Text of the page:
Ambivalence and the proverbial life
Enter ambivalence with or without the parental attachment wound or diagnosis, each life encounter is now devoid of your own unique personal experience of it. Adopting only proverbial experiences as our own, we become ambivalent in our attachment to our own. The only certainty this kind of life offers is that everything is okay and right or good or bad because someone or something says it is. The only thoughts and questions provoked when we live solely by rules and platitudes are ones that may not be personally relevant to us. We become as disconnected as the rules and proverbs we use to fit into society. This loss of connection and ambivalence to the same is reflected in our emotionally conflicted expressions and our relationship to relationship.
And then a hopeless romantic comes along and inspires us to believe. We see a movie that moves us deeply. We read a book that compels us to hope. We proudly recount stories of creative, romantic, even noble gestures of love that inspired and fulfilled us. When our high dreams of love do manifest they prove that each risk we take toward opening to another can be its own reward. Yes, we also suffer. But if we pay closer attention to the stories that so compel us, we would also see that suffering in no way diminishes the experience of joy. Rather, it is our ability to believe in, tolerate, and honor the suffering as being just as necessary to the experience of love as the loving itself that deepens our ability to experience all of life — it’s beauty and brutality.
So, we might at least begin to re-examine our society’s relationship to love when anyone or anything that awakens our most secret dreams is derided as hopelessly romantic. In following only others’ ideas about how and who we should be, we shut down all hope, inspired thought, and the potential of experiencing relationship with ourselves. We grow ambivalent to the people we love and most tragically to ourselves. We cynically turn away from authentic expressions of love and instead turn desperately toward altered states, dramas, and the false promises of acceptance and security in culturally sanctioned, addictive lifestyles. Rather than sleepwalking through someone else’s idea of our lives, we can be more curious about our questions and doubts and most especially we can begin questioning (read: become more ambivalent about) some of our long-standing certainties.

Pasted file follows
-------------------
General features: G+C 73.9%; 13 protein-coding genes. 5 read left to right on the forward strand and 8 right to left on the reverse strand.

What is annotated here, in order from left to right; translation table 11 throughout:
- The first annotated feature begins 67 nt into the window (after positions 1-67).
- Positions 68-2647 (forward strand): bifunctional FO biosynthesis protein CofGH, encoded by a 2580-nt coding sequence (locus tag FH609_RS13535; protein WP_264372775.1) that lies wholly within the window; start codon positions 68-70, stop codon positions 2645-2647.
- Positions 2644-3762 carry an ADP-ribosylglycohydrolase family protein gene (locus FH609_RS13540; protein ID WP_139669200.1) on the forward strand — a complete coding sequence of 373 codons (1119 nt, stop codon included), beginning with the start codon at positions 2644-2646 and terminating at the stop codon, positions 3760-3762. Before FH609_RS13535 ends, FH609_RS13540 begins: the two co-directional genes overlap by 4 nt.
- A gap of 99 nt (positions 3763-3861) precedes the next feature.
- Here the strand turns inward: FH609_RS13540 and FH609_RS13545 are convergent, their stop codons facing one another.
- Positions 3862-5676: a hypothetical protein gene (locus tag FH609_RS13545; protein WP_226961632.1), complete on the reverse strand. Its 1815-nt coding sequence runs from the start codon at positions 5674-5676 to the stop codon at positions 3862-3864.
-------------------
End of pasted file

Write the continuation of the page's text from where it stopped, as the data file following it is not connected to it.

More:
The science of love?
One such certainty that organizes most of our cultural norms is the scientific perspective. No romance here, or so we might think! Science has shown that love’s imperative is biological and evolutionary, a result of hormones and chemical reactions for the purpose of procreation and biological evolution. But relying solely on this explanation is reductive, overly pragmatic, and inevitably boring as love and biology both share a mysterious source. While the biology behind our relationships makes it possible for attachment to occur, the potential for romantic, even platonic love is not a given. But to view love as only a social construct of our human evolution reduces it yet again to sociological science. So, it would seem something larger is at work when the sciences consummate and produce something as powerful as chemistry and as unscientific as love! Not to mention this doesn’t even begin to consider Nature’s bio-evolutionary agenda behind gays and lesbians. That’s a whole other article.
We now know that neither biology nor love is sustainable without the other and that both are a function of the phenomenon as well as being the phenomenon itself. Well, I’m just saying it doesn’t get much more romantic than that! So, the hopeless romantic is in dream and deed offering us a view of relationship and love that by its very nature and nurture allows our hope to endure and with a lot of practice, for even the most ambivalent among us, to attach.